The exhibition, a three celebration of 30 years of ephemeral art, will take place for three days only, and then all of the artwork will be destroyed.
The artists whoâ€™s work will be showcased include Shepard Fairey, WK, Jace, Swoon, David Ellis, FAILE, Cycle, Lady Pink, London Police, Prune, JR, Speto, D*Face, JMR, Blek Le Rat, John Fekner, Bo and Microbo, Above, BAST, Momo, Howard Goldkrand, Borf, Gaetane Michaux, Skewville, Michael DeFeo, Will Barras, Kelly Burns, Abe Lin-
coln, Jr, Thubdercut, Judith Supine, Rekal, Maya Hayuk, Anthony Lister, Stikman, You Are Beautiful, Gore-B, Elboe-Toe, MCA, Jasmine Zimmerman, Plasma Slugs, Diego, RIPO, The Graffiti Research Lab, Txtual Healing, Mark Jenkins, Dan Witz, Iminendisaster, Rene Gagnon, and many other surprise guests.
On Sunday, December 17th at 3pm there will be a panel discussion with many of the artists attending.
The location (as if you didnâ€™t know) is 11 Spring Street (Spring and Elizabeth). For the first time in perhaps more than 25 years, the doors of 11 Spring will be open to the public. Our advice - Come early and come often.
Will the building be open to the public to view the artwork inside? Yes. The current plan is to open the building for three days in mid-December as an open house with panel discussions, film screenings, djs, and private walk-throughs. Because of the logistics, we wonâ€™t be publishing the exact days and times until just before the event.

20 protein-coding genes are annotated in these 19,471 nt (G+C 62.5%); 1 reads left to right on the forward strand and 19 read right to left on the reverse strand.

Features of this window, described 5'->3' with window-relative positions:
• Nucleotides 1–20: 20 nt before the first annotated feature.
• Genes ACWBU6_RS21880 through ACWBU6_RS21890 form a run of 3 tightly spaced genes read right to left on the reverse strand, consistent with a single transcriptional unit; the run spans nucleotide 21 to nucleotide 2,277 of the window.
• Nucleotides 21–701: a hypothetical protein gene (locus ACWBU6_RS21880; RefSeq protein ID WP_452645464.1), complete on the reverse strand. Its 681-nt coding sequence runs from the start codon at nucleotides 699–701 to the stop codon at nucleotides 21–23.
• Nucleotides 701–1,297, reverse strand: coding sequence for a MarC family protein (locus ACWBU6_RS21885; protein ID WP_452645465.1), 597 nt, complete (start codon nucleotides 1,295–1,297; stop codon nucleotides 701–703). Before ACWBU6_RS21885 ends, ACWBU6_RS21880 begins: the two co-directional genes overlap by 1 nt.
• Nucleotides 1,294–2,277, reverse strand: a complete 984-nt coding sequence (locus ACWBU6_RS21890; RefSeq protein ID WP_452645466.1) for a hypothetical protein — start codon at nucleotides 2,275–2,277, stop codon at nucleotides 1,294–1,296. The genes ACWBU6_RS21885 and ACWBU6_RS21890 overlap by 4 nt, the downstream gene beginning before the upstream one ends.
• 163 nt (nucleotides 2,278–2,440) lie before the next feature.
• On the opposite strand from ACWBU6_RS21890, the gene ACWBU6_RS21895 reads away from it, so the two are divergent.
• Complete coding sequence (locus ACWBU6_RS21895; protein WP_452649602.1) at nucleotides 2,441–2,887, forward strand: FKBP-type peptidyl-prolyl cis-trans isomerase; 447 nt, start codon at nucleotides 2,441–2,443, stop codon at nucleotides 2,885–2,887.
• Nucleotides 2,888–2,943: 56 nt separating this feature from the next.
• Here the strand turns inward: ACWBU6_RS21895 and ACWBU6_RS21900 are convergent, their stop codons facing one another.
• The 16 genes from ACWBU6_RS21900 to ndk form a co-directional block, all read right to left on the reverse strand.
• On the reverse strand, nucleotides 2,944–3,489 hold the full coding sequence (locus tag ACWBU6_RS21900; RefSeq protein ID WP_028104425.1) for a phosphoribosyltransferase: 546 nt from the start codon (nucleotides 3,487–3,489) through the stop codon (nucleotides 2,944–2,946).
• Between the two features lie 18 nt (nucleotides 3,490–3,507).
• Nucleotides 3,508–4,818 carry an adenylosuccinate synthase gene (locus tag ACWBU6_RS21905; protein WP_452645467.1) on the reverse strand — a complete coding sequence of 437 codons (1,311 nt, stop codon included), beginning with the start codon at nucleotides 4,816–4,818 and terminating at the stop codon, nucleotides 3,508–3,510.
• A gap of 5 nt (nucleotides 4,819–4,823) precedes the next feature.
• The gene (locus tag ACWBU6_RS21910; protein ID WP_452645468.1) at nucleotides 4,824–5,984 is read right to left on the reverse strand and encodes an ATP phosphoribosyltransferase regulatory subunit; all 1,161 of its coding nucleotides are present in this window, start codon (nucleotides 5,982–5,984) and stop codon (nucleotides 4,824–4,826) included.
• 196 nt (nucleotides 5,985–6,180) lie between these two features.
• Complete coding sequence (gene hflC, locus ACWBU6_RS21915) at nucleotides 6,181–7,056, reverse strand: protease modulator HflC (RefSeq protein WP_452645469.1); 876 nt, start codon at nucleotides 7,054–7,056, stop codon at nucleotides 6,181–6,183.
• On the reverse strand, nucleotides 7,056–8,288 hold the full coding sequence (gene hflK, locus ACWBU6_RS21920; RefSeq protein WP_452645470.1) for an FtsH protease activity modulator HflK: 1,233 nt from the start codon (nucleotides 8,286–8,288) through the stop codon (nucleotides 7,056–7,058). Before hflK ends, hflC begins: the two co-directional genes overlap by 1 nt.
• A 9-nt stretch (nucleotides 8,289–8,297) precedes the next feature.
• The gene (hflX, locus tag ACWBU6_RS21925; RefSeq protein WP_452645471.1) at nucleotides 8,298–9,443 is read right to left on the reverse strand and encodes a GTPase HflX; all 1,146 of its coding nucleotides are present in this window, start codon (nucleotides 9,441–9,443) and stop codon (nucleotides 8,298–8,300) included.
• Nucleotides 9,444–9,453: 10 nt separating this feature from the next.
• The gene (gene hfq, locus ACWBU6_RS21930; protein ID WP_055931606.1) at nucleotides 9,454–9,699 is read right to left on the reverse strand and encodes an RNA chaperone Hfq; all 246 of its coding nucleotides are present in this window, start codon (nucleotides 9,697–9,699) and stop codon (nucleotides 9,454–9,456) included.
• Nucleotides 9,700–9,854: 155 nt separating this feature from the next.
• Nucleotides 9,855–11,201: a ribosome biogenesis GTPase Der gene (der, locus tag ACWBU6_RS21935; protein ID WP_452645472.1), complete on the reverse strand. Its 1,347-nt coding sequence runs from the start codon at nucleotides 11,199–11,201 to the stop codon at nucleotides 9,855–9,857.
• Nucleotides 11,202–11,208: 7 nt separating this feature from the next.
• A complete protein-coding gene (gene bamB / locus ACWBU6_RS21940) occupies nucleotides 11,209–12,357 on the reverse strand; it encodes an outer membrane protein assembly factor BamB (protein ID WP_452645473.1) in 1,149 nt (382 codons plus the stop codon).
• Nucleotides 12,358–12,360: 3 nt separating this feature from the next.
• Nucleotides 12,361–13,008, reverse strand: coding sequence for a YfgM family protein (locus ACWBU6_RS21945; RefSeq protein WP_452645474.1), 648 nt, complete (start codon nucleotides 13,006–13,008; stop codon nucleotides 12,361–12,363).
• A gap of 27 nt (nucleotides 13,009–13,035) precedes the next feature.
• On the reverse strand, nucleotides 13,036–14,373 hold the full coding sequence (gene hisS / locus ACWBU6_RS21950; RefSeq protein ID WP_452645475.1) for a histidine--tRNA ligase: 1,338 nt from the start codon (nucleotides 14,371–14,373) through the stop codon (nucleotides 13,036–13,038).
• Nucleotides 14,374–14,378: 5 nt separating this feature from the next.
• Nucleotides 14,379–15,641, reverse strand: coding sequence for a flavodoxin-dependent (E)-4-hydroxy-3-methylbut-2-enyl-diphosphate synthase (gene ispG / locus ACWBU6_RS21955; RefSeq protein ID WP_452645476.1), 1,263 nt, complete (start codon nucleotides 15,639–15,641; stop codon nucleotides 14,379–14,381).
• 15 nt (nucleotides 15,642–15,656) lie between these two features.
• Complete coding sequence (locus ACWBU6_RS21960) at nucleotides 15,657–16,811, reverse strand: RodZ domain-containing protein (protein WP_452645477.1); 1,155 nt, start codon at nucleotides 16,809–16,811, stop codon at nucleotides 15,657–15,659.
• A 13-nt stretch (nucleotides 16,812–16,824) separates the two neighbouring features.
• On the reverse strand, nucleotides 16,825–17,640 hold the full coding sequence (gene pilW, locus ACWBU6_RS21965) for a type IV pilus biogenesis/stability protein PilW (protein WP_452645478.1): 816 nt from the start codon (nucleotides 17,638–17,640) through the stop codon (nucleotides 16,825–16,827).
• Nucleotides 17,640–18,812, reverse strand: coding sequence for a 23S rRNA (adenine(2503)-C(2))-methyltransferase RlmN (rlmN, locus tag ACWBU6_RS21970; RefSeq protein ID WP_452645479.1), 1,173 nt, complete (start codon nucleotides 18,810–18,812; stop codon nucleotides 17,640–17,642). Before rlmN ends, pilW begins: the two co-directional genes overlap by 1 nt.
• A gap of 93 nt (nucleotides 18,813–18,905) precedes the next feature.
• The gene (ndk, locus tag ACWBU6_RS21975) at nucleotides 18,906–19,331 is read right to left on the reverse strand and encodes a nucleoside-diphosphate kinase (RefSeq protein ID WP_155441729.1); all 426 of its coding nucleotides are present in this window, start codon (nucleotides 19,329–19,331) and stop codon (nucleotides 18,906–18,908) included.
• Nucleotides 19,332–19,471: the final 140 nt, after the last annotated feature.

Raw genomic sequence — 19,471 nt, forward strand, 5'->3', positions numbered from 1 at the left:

Who are some of the artists that are painting inside the building? Artists involved in the show include WK, Blek Le Rat, Shepard Fairey, JACE, Bo and Microbo, D*Face, Maya Hayuk, Lister, Prune, JR, RIPO, Thundercut, Skewville, Elboe-Toe, Jasmine Zimmerman, You Are Beautiful, Dan Witz, Judith Supine, Above, Rekal, Gore-B, FAILE, The London Police, Rene Gagnon, Gaetane Michaux,clouds...
Are you (Wooster) and the artists working with the new owners of the building on this project? Yes. A few weeks ago Sara and I met with Caroline Cummings, one of the new owners of 11 Spring. Caroline, who is a major supporter of the arts, wanted to let us know that she and her partners understood the rich history that the building has had, and they wanted to do something that celebrated the